Rhum and Clay's Project Dictator is a commentary on democracy and dictatorships, utilising different theatre genres to do so. Showing both sides of the poltiical coin, this show slowly declines into a Kafka-esque nightmare.
Project Dictator appears to be two plays as one. Starting with a painfully realistic liberal play ‘How to Solve the Problems’ which follows Tobias (Matt Wells), a self-described cross between Macron and Jesus, as he campaigns for office, which is then usurped by Jeremy (Julian Spooner), leading us in a populist mob. The second half follows the two performers who for some inexplicable reason are forced to act as mimes. This part of the show contrasts vividly to the first half as where the first was funny, this second part is a lot more threatening mostly because we don’t know exactly what is going on. However, considering this is only really clear what is going on after reading more information on the show afterwards, this perhaps.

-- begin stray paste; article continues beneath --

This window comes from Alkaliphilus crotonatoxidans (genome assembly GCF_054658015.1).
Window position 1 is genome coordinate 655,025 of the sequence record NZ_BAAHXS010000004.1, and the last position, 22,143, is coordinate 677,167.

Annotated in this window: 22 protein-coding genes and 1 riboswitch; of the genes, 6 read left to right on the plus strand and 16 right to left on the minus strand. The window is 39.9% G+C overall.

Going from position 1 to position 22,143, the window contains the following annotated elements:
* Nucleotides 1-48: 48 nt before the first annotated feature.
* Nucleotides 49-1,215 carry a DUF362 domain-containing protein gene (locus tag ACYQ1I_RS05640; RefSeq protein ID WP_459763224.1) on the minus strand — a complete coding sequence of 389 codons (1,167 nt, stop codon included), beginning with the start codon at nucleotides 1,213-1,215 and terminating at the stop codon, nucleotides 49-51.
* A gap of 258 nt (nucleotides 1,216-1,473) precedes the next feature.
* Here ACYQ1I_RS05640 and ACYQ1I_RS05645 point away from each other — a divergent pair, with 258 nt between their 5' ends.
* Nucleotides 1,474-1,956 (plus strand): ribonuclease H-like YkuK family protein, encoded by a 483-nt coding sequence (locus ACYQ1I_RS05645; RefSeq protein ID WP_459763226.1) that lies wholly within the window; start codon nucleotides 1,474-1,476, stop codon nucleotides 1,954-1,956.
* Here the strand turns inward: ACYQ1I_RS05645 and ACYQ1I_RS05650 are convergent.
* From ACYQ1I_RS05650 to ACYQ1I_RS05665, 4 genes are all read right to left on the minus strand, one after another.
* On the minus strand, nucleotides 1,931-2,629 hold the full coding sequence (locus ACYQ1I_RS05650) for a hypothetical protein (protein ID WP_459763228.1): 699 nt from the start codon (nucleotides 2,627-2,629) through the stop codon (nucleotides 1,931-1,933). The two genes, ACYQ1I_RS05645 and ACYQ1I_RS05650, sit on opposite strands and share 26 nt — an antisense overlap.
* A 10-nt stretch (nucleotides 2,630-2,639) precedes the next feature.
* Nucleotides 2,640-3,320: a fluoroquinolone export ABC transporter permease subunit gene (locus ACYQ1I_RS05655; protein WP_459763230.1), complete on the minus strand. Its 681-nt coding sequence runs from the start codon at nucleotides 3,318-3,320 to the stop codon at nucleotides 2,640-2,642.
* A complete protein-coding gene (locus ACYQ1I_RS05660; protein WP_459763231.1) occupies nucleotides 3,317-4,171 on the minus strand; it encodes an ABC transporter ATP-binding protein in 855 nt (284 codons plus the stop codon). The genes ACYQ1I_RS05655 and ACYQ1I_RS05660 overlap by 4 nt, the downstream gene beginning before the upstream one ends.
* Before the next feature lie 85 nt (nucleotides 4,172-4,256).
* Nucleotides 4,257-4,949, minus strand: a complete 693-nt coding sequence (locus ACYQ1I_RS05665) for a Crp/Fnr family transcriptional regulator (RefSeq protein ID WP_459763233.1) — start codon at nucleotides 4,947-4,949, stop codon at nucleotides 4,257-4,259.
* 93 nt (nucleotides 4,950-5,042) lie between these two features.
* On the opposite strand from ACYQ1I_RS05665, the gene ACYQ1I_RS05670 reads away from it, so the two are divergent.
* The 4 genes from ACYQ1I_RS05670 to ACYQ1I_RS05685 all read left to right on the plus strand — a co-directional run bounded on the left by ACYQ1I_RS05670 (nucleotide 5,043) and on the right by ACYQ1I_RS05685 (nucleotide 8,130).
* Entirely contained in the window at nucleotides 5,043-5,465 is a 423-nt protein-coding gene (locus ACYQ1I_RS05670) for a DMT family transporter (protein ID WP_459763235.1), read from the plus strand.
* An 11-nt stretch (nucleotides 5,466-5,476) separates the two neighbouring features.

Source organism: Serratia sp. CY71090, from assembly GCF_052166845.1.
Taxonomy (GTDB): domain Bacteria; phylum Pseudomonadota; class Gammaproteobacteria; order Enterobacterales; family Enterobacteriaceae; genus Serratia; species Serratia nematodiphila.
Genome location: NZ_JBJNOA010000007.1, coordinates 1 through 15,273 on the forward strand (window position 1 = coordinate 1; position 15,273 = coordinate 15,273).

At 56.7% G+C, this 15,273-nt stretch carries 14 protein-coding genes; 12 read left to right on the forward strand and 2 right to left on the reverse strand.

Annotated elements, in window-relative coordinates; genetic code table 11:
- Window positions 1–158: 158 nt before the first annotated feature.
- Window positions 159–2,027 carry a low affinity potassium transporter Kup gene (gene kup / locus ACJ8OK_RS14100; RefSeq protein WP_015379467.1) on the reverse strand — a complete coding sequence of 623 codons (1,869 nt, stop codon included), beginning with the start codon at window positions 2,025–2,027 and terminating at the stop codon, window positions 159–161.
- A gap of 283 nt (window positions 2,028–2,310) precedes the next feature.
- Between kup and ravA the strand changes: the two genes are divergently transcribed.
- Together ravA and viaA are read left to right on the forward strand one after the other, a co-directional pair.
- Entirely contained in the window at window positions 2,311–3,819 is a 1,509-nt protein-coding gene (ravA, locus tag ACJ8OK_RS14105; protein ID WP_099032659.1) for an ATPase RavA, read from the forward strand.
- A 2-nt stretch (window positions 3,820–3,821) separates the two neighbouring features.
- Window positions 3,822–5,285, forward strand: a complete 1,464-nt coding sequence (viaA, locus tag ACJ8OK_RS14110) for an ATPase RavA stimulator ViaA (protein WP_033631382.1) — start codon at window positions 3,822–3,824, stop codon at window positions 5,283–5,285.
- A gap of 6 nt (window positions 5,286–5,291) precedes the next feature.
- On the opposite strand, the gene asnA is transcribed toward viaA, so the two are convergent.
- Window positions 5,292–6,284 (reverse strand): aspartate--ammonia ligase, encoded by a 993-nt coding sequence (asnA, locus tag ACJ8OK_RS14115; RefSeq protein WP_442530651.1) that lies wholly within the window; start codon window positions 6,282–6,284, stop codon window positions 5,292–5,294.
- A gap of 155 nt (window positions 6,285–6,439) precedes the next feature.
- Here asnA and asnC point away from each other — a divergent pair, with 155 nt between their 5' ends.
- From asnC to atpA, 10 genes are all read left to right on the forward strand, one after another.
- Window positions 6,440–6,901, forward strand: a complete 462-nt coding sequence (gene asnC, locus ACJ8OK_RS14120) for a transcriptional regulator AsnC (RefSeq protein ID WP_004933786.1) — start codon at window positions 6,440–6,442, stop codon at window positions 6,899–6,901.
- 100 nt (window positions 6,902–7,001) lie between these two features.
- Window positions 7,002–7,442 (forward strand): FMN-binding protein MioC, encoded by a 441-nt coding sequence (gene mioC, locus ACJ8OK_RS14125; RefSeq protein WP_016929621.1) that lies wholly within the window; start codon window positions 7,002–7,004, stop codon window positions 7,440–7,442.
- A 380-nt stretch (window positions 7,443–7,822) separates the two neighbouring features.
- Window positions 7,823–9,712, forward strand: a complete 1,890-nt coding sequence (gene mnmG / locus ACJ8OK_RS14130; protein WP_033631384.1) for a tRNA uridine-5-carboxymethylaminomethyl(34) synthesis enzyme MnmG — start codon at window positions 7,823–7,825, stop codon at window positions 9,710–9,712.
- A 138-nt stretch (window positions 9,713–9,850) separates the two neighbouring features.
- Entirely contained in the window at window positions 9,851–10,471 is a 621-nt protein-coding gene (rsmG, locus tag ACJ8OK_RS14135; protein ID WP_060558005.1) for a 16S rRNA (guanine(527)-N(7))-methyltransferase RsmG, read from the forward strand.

The performance and storyline are clever. We’re drawn in by Spooner, he does make the show more exciting and it is fun to watch him cause chaos and upend everything. Creating parallels and mixing reality with fiction, it is difficult to resist the dictator we see before us. After all, who could resist a leader that gives a press conference over the top of Bonnie Tyler’s I Need a Hero? And even when he starts making some demands of us that seem out of the ordinary, we do it, because he has set such a precedent, that we don’t take him as seriously as we should. It’s all fun and games until you’re asked to spy on the person sitting beside you.
The second half is confusing, especially as there is no explanation given, and it is not clear whether it is an extension of what we saw previously or something entirely separate. This ambiguity does bring a lot of tension into the theatre. The sense of not knowing generates a lot of fear and lets our imaginations run wild. Personally, I could live without the mimes, but what happens onstage could have easily stepped right out of the pages of Orwell or Kafka.
An intelligent analysis of the descent from democracy into totalitarianism, Project Dictator manages to balance the ridiculousness and bone-chilling nature of events that can come from the political arena.